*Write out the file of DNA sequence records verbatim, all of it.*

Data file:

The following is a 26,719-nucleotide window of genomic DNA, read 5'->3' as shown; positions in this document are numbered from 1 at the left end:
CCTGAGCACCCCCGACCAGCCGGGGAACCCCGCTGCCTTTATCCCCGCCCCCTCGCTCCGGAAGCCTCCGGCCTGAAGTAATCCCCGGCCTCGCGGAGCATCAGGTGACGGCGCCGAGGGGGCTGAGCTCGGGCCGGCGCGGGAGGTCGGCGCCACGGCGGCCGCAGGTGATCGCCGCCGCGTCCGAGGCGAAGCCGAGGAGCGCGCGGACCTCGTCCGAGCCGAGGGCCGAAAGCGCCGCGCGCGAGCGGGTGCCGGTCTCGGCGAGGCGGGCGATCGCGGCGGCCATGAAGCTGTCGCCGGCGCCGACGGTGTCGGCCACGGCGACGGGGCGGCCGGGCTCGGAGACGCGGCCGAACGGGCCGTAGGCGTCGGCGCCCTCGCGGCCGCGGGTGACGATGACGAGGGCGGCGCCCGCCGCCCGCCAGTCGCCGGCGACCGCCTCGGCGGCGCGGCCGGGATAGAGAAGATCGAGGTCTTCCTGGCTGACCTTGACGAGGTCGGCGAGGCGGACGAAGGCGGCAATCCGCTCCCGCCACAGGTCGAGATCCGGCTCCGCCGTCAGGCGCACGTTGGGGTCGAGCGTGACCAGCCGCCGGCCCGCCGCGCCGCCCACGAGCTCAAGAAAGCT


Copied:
The following is a 26,719-nucleotide window of genomic DNA, read 5'->3' as shown; positions in this document are numbered from 1 at the left end:
CCTGAGCACCCCCGACCAGCCGGGGAACCCCGCTGCCTTTATCCCCGCCCCCTCGCTCCGGAAGCCTCCGGCCTGAAGTAATCCCCGGCCTCGCGGAGCATCAGGTGACGGCGCCGAGGGGGCTGAGCTCGGGCCGGCGCGGGAGGTCGGCGCCACGGCGGCCGCAGGTGATCGCCGCCGCGTCCGAGGCGAAGCCGAGGAGCGCGCGGACCTCGTCCGAGCCGAGGGCCGAAAGCGCCGCGCGCGAGCGGGTGCCGGTCTCGGCGAGGCGGGCGATCGCGGCGGCCATGAAGCTGTCGCCGGCGCCGACGGTGTCGGCCACGGCGACGGGGCGGCCGGGCTCGGAGACGCGGCCGAACGGGCCGTAGGCGTCGGCGCCCTCGCGGCCGCGGGTGACGATGACGAGGGCGGCGCCCGCCGCCCGCCAGTCGCCGGCGACCGCCTCGGCGGCGCGGCCGGGATAGAGAAGATCGAGGTCTTCCTGGCTGACCTTGACGAGGTCGGCGAGGCGGACGAAGGCGGCAATCCGCTCCCGCCACAGGTCGAGATCCGGCTCCGCCGTCAGGCGCACGTTGGGGTCGAGCGTGACCAGCCGCCGGCCCGCCGCGCCGCCCACGAGCTCAAGAAAGCT